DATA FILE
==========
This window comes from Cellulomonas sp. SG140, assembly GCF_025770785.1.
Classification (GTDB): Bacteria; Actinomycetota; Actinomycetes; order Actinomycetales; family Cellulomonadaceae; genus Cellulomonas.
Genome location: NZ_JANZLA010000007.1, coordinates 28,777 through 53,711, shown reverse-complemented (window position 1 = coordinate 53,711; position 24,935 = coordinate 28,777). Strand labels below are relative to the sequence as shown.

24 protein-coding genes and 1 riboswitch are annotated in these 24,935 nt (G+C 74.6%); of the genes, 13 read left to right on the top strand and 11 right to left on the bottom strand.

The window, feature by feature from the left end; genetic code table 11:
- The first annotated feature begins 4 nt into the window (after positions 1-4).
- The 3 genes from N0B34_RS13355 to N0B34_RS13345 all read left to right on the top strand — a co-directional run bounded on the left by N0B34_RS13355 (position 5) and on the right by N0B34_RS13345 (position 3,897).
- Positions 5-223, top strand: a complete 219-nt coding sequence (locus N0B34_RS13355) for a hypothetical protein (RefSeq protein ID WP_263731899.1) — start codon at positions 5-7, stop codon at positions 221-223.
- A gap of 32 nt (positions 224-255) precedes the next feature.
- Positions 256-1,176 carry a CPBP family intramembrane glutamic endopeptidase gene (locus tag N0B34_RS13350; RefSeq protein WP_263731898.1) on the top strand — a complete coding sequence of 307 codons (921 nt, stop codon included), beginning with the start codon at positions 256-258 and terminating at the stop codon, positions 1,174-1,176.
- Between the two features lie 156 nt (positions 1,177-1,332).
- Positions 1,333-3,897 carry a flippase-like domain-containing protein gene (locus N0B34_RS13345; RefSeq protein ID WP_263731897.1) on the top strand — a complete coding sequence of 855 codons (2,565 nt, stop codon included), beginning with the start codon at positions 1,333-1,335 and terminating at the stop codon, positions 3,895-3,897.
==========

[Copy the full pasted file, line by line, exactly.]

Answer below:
This window comes from Cellulomonas sp. SG140, assembly GCF_025770785.1.
Classification (GTDB): Bacteria; Actinomycetota; Actinomycetes; order Actinomycetales; family Cellulomonadaceae; genus Cellulomonas.
Genome location: NZ_JANZLA010000007.1, coordinates 28,777 through 53,711, shown reverse-complemented (window position 1 = coordinate 53,711; position 24,935 = coordinate 28,777). Strand labels below are relative to the sequence as shown.

24 protein-coding genes and 1 riboswitch are annotated in these 24,935 nt (G+C 74.6%); of the genes, 13 read left to right on the top strand and 11 right to left on the bottom strand.

The window, feature by feature from the left end; genetic code table 11:
- The first annotated feature begins 4 nt into the window (after positions 1-4).
- The 3 genes from N0B34_RS13355 to N0B34_RS13345 all read left to right on the top strand — a co-directional run bounded on the left by N0B34_RS13355 (position 5) and on the right by N0B34_RS13345 (position 3,897).
- Positions 5-223, top strand: a complete 219-nt coding sequence (locus N0B34_RS13355) for a hypothetical protein (RefSeq protein ID WP_263731899.1) — start codon at positions 5-7, stop codon at positions 221-223.
- A gap of 32 nt (positions 224-255) precedes the next feature.
- Positions 256-1,176 carry a CPBP family intramembrane glutamic endopeptidase gene (locus tag N0B34_RS13350; RefSeq protein WP_263731898.1) on the top strand — a complete coding sequence of 307 codons (921 nt, stop codon included), beginning with the start codon at positions 256-258 and terminating at the stop codon, positions 1,174-1,176.
- Between the two features lie 156 nt (positions 1,177-1,332).
- Positions 1,333-3,897 carry a flippase-like domain-containing protein gene (locus N0B34_RS13345; RefSeq protein ID WP_263731897.1) on the top strand — a complete coding sequence of 855 codons (2,565 nt, stop codon included), beginning with the start codon at positions 1,333-1,335 and terminating at the stop codon, positions 3,895-3,897.